As millions of Americans continue to be slaughtered before they have a chance to breathe their first breath, anti-abortion activists remain vigilant in their mission to provide women with alternatives to the deadly procedure. For many, this includes positioning themselves near an abortion facility to offer encouragement and resources.

When Massachusetts passed a law establishing a 35-foot protected zone surrounding these clinics, however, pro-life advocates fought back, claiming their right to free speech had been curtailed.


Advertisement


In a unanimous decision regarding the resulting case, McCullen v. Coakley, the U.S. Supreme Court Thursday upheld that assertion. As a result, the 2007 Massachusetts law that specifically banned any speech “on a public way or sidewalk” leading to an abortion facility has been struck down.

While Chief Justice John Roberts apparently sees the merit in narrowly crafted laws meant to protect the safety of clinic staff and patients, he wrote that the Massachusetts law limited “substantially more speech than necessary” to meet that goal.

The four left-leaning justices seemed to support Roberts’ interpretation. Supreme Court conservatives, however, were somewhat more vocal in their admonition of the law’s intent.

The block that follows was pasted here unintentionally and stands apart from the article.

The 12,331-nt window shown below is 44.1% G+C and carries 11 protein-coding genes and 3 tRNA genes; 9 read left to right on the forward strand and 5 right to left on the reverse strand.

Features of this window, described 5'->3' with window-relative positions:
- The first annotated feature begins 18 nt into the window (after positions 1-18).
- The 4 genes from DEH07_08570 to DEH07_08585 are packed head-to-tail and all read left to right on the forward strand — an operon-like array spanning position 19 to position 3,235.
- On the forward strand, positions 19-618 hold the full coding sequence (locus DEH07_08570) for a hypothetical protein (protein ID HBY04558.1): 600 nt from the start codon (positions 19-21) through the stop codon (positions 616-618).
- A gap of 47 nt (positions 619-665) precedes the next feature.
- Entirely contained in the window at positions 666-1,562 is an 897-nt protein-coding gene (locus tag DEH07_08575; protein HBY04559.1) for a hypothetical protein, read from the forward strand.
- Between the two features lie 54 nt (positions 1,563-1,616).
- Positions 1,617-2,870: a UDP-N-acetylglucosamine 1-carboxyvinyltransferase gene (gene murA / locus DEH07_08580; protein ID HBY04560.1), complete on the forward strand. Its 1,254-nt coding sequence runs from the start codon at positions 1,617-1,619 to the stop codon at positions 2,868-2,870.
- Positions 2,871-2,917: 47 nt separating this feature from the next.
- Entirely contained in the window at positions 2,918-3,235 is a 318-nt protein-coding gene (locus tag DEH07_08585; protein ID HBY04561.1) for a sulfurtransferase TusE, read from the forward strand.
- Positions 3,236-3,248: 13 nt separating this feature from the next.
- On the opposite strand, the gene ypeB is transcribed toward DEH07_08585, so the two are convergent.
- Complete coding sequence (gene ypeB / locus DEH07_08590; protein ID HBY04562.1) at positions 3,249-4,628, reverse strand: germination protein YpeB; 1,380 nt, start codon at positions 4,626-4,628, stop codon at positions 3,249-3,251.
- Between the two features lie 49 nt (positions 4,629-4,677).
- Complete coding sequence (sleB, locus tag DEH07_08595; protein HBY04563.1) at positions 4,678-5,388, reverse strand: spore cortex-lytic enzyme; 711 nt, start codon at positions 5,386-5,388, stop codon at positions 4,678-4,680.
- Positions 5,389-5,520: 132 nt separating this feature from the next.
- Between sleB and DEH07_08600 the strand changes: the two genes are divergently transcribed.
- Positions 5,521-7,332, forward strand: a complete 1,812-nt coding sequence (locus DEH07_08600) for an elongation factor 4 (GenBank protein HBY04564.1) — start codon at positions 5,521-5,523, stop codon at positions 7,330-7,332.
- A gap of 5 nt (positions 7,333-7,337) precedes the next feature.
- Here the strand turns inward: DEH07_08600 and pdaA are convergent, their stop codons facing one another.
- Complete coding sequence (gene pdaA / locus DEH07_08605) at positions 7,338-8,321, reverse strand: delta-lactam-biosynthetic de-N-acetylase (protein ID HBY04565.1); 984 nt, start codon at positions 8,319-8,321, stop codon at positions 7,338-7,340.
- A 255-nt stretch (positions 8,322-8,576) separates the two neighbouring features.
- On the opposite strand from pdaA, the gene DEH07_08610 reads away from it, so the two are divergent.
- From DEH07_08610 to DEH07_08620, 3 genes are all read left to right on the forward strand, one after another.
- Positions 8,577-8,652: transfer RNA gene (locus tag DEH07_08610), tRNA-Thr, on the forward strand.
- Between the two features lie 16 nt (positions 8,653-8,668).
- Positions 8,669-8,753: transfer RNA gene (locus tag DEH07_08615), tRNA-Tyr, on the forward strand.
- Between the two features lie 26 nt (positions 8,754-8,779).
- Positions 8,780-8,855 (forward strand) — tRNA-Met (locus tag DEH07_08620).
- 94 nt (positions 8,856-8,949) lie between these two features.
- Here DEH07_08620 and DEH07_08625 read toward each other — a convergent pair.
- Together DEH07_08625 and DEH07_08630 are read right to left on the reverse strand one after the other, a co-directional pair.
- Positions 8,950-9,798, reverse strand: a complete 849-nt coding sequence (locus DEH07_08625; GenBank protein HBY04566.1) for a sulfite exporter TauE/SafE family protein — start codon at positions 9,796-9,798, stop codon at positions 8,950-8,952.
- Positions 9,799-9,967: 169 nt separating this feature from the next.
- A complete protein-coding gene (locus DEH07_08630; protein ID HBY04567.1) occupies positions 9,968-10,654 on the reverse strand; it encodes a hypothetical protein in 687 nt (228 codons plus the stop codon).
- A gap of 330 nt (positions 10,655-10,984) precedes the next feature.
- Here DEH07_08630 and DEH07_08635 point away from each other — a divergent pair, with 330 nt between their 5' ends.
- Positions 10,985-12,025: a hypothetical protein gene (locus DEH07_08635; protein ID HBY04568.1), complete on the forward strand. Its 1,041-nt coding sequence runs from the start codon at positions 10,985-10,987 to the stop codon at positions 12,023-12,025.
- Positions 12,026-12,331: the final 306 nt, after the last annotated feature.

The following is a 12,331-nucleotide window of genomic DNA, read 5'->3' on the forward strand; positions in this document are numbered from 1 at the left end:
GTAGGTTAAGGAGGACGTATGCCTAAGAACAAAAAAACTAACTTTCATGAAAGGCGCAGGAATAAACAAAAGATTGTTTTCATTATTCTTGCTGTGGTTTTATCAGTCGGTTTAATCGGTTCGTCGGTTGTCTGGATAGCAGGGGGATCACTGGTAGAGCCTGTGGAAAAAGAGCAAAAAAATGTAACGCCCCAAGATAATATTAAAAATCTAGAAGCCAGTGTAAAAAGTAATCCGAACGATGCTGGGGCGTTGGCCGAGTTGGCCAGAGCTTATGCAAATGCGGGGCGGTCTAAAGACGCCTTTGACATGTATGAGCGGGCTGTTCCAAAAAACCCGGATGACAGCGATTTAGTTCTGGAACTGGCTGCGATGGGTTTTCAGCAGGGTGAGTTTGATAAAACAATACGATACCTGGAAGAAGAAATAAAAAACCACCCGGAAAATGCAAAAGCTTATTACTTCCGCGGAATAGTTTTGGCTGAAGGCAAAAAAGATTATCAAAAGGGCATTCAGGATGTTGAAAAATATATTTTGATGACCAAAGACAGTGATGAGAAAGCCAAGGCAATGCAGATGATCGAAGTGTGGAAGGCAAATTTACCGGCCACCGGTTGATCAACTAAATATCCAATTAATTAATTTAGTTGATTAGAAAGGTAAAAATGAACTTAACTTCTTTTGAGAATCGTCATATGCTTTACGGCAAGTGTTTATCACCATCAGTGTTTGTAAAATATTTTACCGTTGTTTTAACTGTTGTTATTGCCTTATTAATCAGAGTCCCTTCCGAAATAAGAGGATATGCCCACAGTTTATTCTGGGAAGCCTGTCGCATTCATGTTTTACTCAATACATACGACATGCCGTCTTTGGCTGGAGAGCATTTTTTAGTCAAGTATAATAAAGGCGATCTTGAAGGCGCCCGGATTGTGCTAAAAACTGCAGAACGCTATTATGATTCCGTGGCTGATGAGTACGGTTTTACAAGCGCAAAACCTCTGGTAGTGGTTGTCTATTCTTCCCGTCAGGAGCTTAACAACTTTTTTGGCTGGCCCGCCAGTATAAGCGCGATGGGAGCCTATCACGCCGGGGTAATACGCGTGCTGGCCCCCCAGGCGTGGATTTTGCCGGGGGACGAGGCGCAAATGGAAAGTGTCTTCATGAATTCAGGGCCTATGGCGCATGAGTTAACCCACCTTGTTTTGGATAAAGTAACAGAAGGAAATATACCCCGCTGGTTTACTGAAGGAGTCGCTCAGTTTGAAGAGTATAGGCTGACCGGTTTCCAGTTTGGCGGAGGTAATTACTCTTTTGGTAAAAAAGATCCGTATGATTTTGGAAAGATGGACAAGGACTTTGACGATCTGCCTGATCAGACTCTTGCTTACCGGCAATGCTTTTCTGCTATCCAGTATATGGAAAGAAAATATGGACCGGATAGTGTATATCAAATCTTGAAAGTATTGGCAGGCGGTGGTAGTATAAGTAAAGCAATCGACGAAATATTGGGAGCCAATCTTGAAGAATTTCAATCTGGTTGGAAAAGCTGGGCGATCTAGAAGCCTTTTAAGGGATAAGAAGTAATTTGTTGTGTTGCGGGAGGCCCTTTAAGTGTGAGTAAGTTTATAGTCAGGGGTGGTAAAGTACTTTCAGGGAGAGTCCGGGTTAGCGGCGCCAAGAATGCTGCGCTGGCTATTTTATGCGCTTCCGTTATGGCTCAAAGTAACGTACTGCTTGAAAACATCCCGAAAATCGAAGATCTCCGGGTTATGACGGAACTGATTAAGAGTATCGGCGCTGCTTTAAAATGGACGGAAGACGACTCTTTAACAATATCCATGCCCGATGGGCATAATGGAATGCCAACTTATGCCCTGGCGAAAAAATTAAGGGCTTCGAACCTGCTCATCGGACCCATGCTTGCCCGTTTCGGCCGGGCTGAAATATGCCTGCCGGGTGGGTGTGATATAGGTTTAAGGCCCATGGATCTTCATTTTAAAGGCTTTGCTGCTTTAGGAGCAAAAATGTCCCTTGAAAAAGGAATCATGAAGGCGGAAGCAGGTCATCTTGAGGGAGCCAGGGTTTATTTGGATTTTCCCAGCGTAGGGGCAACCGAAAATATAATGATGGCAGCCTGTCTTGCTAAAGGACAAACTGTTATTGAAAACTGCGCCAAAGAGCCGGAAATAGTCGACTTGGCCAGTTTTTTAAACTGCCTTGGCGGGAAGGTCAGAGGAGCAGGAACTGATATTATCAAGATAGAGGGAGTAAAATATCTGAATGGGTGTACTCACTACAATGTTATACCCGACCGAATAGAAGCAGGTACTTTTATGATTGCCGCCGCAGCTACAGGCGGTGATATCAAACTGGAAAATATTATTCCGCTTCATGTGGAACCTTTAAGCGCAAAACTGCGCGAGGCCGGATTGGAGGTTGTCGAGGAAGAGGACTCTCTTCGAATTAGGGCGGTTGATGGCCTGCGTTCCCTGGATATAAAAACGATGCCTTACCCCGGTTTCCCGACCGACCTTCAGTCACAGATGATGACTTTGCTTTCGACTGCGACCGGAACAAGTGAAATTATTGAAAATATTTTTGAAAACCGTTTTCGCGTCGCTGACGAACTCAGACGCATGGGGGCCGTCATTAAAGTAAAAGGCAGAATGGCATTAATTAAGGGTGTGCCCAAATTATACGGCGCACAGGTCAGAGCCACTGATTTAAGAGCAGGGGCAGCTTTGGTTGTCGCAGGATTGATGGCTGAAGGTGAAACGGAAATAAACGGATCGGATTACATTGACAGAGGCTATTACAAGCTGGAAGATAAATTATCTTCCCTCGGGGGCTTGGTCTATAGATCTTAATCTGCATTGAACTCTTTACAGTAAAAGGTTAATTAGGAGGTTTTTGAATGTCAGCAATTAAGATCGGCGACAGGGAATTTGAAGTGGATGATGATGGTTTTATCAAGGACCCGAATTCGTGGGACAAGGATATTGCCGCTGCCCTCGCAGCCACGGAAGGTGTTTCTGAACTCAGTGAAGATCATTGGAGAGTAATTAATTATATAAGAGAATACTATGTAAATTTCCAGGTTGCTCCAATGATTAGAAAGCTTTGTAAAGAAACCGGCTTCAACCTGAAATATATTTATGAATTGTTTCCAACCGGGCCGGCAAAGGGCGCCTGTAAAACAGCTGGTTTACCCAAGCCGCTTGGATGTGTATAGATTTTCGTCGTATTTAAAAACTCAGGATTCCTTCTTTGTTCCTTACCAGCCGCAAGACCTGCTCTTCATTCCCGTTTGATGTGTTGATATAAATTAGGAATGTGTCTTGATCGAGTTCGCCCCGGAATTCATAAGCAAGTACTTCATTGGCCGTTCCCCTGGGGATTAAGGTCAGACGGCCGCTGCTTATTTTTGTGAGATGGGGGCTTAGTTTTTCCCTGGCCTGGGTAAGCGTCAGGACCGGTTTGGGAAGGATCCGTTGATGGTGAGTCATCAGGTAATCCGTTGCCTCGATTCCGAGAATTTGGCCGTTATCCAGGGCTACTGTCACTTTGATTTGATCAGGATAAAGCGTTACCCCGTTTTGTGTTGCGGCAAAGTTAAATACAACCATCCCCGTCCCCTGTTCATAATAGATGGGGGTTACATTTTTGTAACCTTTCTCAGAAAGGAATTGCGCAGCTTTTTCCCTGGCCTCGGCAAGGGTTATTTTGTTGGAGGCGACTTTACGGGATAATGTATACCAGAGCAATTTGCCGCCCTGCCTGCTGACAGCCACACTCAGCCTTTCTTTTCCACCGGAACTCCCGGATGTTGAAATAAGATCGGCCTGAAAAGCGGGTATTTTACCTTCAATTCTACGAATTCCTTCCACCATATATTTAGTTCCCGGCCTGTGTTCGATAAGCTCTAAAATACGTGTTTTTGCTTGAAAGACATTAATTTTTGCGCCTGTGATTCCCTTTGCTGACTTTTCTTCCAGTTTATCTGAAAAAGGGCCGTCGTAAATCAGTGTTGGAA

Justice Antonin Scalia wrote in a concurring opinion that, although he agreed with the ruling, it was nonetheless worded in a way that perpetuates “giving abortion-rights advocates a pass when it comes to suppressing the free-speech rights of their opponents.”


Advertisement


In any case, pro-life advocates – and free speech proponents across the political spectrum – are celebrating the favorable outcome.

“These buffer zones have not only denied pro-life activists their right to speak, but have also denied women the right to hear information about abortion that could be wanted and helpful to them in making a decision that will affect the rest of their lives,” Operation Rescue President Troy Newman told the Boston Globe. “We know that lives will be saved as a result of this decision.”

Photo Credit: GPL. (Creative Commons)


Don't Miss Out. Subscribe By Email Or Facebook

Email

Facebook